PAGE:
Oxitec says that mosquitoes are safe and provide a sustainable form of pest control that does not kill beneficial insects within an ecosystem – only this one species.
“Given the growing health threat posed by this mosquito in the US, we are working to make this technology available and accessible,” said Oxitec CEO Gray Frandsen.
‘These pilot programs, in which we can see the effectiveness of the technology in different climate settings, will play an important role there.’
The latest EPA approval is actually an extension of the 2020 license, which allowed Oxitec to release millions of modified mosquitoes in the Florida Keys last year.
Not everyone supports the idea, including Friends of the Earth, who describe it as ‘a destructive movement that is dangerous to public health’
Oxitec will now have to submit permit applications to state regulators in California and Florida, so the release of the mosquitoes is not final.
Friends of the Earth hopes to appeal to state regulators, to prevent the release of the billions of mosquitoes, claiming that there is no publicly available data to support the idea that they will lead to a reduction in mosquito borne disease.
“Scientists have found genetic material from GE mosquitoes in wild populations at significant levels, which means GE mosquitoes are not sterile. GE mosquitoes can lead to far more health and environmental problems than they would solve,” said Dana Perls, Food and Technology Program Manager by Friends of the Earth.
“EPA needs to do a real review of potential risks and stop ignoring widespread resistance in the communities where releases are going to happen.”
The EPA did not publicly release data from Oxitec field trials in Florida or Brazil and important information about health effects, including allergenicity and toxicity, was edited from the company’s application for a permit, according to Dana Perls.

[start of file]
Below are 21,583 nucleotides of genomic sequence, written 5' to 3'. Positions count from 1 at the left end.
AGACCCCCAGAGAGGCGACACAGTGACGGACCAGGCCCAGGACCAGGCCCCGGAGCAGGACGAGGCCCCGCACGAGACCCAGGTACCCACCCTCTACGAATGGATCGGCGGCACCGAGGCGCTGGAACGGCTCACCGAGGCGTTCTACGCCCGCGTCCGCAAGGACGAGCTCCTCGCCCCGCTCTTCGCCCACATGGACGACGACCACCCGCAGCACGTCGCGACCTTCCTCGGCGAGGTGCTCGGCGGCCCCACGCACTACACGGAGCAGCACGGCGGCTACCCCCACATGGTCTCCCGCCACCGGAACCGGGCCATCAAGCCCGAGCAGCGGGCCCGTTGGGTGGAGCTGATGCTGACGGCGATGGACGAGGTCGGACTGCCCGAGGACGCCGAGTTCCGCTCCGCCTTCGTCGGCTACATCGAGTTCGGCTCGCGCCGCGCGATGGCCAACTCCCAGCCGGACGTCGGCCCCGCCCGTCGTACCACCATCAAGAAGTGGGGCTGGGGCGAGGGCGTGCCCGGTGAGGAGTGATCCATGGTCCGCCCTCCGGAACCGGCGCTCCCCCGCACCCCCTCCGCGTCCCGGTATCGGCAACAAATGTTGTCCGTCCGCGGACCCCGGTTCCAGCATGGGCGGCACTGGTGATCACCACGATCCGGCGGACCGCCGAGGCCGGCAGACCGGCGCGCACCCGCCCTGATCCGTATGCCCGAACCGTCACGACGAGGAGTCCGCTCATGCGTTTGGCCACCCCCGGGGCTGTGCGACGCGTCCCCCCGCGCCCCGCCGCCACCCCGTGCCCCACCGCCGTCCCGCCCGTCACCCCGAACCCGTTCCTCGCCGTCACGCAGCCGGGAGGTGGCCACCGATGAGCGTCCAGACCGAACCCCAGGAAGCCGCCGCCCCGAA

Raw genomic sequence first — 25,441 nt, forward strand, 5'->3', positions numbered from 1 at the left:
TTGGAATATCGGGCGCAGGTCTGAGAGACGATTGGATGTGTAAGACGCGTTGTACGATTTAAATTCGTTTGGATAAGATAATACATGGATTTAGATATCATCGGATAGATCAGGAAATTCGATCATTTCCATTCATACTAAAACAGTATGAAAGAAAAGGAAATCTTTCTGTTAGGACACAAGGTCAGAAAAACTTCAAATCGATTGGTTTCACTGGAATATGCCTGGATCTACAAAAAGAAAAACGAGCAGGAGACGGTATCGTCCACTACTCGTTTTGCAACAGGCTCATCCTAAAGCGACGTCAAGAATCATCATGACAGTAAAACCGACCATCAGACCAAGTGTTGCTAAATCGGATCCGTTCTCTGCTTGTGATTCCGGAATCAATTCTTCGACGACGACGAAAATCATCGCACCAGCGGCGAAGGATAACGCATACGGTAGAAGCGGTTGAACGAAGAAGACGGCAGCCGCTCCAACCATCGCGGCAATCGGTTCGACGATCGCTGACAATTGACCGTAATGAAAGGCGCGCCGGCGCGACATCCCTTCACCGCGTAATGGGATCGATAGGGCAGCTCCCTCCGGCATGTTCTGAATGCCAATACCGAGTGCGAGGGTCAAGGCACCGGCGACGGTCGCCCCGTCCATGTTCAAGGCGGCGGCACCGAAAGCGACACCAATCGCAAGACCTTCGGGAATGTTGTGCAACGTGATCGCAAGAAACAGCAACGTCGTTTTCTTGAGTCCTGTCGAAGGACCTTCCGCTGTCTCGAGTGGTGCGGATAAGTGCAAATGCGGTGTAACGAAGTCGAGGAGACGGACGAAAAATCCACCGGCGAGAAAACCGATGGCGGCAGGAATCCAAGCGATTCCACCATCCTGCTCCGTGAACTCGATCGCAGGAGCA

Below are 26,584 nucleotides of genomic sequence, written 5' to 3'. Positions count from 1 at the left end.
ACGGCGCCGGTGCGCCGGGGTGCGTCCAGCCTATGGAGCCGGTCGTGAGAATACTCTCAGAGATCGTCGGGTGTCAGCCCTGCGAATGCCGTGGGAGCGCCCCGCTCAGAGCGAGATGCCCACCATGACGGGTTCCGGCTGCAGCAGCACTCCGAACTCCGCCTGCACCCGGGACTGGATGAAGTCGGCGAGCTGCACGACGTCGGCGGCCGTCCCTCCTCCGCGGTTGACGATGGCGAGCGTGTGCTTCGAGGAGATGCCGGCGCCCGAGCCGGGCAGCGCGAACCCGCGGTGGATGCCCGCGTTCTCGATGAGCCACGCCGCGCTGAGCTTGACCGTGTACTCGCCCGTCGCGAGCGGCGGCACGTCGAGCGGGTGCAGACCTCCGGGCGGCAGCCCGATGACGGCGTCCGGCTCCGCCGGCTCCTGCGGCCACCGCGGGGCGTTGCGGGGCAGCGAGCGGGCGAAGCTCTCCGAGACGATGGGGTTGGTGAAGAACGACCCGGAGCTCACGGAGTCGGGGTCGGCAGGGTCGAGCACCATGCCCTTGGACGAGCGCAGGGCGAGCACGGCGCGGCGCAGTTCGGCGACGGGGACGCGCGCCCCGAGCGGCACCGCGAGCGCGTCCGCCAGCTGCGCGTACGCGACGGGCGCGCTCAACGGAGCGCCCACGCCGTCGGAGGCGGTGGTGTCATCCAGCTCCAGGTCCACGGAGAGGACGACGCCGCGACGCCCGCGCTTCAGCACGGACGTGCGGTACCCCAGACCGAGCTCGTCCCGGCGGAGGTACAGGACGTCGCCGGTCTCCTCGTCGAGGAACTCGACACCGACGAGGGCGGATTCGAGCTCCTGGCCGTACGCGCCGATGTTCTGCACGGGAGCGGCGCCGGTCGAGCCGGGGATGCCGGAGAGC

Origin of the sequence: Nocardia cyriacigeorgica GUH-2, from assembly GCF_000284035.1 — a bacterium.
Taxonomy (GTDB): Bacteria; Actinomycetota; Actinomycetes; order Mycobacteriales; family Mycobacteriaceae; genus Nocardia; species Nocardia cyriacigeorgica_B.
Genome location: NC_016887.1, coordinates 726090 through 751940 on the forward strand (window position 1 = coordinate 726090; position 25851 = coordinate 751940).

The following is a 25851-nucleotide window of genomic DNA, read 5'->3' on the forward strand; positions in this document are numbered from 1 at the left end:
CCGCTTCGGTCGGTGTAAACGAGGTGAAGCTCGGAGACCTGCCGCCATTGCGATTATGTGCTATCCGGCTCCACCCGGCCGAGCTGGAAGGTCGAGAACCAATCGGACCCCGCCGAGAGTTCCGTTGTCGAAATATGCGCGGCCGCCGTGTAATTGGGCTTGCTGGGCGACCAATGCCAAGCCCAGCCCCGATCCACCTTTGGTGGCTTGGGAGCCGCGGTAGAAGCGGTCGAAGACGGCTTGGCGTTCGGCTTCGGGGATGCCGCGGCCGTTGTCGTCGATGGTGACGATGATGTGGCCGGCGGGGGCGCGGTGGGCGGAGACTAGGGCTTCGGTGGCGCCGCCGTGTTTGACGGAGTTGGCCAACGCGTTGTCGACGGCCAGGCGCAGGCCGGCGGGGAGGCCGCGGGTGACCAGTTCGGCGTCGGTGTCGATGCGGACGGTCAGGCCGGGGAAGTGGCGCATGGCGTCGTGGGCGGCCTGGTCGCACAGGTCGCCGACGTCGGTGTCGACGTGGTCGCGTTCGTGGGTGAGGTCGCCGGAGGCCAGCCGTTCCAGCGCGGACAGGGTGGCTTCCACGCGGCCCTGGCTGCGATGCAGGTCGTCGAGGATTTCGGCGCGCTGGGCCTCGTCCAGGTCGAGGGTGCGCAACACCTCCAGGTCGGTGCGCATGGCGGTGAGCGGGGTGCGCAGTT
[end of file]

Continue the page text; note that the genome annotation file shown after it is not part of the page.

There was also no requirement for scientific assessments that included endangered species assessments, public health impact analyzes and cage trials prior to release.
Why do mosquitoes bite some people and not others?
About 20 percent of people are more susceptible to mosquito bites.
And while scientists still find a remedy, they have some ideas as to why the insects attack some of us more than others.
Certain blood types are more attractive to taste buds of mosquitoes.
Research has shown that people with Type O blood – the most common blood type – tend to be bitten twice as much as those with Type A. People with Type B blood are bitten somewhere in the middle.
Exercise and metabolism
Sweating while exercising can also make a person more susceptible to a mosquito bite.
Excessive exercise leads to higher body temperatures and a buildup of lactic acid, which sends out nice signals to the insects.
A cold glass of beer makes you sweat and your body releases ethanol, which may be why mosquitoes like to land on beer drinkers.
Bacterial levels on human skin can attract mosquitoes to bite, especially where bacterial clusters such as on the ankles and feet.
Having different types of bacteria on the skin, however, tends to expel the insects.
Mosquitoes use even the faintest scents of human body in searching for potential victims.
It has long been known that female mosquitoes use specific sensors around their mouths to detect carbon dioxide that is exhaled from humans and animals.
But a few years ago, researchers at the University of California Riverside discovered that blood-sucking insects also use the same sensors to detect body odor – particularly the odor of feet.